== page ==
A Special Focus on Poverty in November

Nov 13, 2018   |   Cody Bay, Senior News Editor

Little girl living in poverty © Brandy Taylor/Gety Images

Across geographic, social and cultural landscapes, Americans from backgrounds of all kinds don’t have enough money to meet their basic needs. Even when the larger economy is robust and job reports are positive, millions of Americans aren’t a part of that picture. They are white, rural, urban, black, married, single, Native American, Hispanic, gay, straight and gender nonconforming. They are religious and they are not. They are elderly and they are just babies. They are our relatives and neighbors – they are us.

This November, Microsoft News is putting a focus on Poverty in America with a 2-week series examining the root causes of poverty, what poverty really means to the many different kinds of people affected, and what we can do to contribute to the most meaningful solutions. We teamed up with some of our most trusted news partners to bring you custom content and highlight quality journalism that helps us understand these issues.

Our colleagues at 24/7 Wall Street put their expertise in data journalism to work to provide the anchor piece for our series, Poverty in America. This in-depth report analyzes this very complex issue with care and clarity, and helps us focus in on the possibilities that can change the course of a person’s life.

You’ll also find stories contributed from a broad range of MSN’s partners, including The Guardian, Los Angeles Times, Mom.me, Espresso, Wonderwall and more that help us see the humans behind the statistics and understand their challenges.

As part of our research for this package, we enlisted the help of polling firm CivicScience to get a sense of how you, our readers, feel about the issue of poverty. A few of the things we found:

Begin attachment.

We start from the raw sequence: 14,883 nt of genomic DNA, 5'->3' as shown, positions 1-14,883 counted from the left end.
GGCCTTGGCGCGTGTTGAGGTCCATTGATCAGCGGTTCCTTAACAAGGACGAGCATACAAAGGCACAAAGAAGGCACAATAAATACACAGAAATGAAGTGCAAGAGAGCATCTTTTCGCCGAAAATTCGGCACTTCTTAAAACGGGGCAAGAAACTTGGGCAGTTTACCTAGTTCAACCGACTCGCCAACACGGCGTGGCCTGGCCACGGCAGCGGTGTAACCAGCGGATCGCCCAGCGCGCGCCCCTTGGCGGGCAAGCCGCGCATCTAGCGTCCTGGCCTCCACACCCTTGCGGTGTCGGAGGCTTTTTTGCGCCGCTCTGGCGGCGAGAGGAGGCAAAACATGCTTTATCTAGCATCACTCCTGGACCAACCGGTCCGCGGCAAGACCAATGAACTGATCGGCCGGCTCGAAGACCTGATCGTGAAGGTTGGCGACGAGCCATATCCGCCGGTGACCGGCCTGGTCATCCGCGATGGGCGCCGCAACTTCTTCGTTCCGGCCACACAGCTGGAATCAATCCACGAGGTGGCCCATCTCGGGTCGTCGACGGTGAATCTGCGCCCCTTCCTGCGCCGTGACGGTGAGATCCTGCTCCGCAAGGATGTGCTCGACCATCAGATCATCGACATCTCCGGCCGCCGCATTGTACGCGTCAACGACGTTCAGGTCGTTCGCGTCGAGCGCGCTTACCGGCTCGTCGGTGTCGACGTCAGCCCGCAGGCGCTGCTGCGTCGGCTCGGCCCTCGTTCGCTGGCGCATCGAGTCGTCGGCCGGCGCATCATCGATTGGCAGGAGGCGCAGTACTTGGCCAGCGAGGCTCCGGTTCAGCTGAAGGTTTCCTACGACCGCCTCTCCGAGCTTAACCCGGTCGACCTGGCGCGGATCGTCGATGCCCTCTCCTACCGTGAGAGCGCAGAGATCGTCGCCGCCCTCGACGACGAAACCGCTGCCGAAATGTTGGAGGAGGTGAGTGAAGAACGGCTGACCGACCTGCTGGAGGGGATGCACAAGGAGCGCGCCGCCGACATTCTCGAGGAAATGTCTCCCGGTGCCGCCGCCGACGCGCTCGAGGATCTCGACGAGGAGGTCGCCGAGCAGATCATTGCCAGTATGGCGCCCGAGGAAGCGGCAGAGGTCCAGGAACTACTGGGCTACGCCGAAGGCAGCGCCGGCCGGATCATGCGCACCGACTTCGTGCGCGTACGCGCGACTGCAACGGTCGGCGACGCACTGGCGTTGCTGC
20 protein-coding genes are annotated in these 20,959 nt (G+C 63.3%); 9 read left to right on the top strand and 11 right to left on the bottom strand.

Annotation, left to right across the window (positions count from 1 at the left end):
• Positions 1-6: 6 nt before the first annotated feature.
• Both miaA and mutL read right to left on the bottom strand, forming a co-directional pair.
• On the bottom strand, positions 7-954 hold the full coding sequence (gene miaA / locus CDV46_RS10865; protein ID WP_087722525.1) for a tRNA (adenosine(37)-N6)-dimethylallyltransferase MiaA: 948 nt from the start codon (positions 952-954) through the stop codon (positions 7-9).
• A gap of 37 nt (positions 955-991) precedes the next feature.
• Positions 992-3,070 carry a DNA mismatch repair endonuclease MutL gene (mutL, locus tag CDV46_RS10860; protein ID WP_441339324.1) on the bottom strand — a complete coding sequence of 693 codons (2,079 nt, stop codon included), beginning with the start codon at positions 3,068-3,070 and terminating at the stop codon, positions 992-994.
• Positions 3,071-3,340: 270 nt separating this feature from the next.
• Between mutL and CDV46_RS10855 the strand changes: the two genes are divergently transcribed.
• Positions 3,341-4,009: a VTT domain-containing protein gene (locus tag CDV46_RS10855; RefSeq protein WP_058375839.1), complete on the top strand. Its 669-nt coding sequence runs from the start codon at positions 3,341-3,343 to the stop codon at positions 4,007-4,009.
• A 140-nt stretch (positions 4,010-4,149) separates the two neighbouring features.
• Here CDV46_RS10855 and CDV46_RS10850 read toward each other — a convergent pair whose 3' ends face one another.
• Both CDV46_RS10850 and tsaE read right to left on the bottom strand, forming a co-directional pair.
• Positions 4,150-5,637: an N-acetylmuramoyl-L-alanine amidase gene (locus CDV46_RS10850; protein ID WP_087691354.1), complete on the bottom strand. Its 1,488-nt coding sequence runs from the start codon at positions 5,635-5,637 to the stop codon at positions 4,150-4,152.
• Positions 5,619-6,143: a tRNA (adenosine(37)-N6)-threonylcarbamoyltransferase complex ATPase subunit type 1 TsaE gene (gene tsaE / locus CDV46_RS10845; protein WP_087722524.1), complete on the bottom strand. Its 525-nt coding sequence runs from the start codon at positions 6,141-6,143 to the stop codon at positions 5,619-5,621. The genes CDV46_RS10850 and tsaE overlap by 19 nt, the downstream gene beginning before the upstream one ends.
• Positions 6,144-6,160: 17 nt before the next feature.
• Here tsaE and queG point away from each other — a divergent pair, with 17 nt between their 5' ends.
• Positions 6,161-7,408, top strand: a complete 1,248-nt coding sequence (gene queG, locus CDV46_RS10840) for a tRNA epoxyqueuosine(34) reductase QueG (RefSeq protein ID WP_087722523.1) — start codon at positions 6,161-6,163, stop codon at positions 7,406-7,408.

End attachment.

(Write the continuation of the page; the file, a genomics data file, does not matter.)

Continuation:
• Approximately 2/3 of people are concerned about the level of poverty in the United States right now.
  • You are more likely to support a charitable cause if someone you know or your community is affected.
  • Women are 1.2x more likely than men to be concerned about the issue of poverty.
  • Generally speaking, the more money you make, the less likely you are to care about poverty (although more than half of those making $150K+ are still concerned about the issue).
  • You prefer to contribute money (45%) over volunteering time (23%).
  • Approximately 2/3 of people believe that educational/employment opportunities are the best way to improve the poverty rate.

Microsoft News is supporting the work of three organizations for their proven ability to address the needs of those living in poverty:

  • Feeding America: Provides meals to people in need through a nationwide network of food banks and helps address root causes of hunger.
  • Year Up: A national program that enables young adults to move from minimum wage to meaningful careers in one year.
  • Skillful: An initiative that brings together key players across the labor market — employers, state and federal governments, LinkedIn, educators, and workforce centers — to help American workers adapt to the changing workplace. Last year, Microsoft and The Markle Foundation announced a partnership to help Skillful to help expand its reach. Learn more about our work together here.

We hope you’ll join us in our efforts to raise awareness around poverty, improve how we approach people living in poverty, and raise money and volunteer efforts for the organizations that are helping Americans in poverty with both their immediate needs and long-term pathways to more stable and prosperous lives.

About MSN Causes
At MSN, we’re passionate about keeping our audience informed using content from the world’s top news providers. Millions of you get your news from us every day, and we’re grateful. We’re also passionate about empowering people to make a difference. That’s why we started MSN Causes.

These special content packages are created to inform and empower people around select topics. We believe that a thriving future, both in the near-term and long-term, is within our power if we’re willing to make it so.

See our previous Causes projects:
Special Olympics
Missing Children
Protecting Biodiversity
Gender Equality
Helping America’s Homeless

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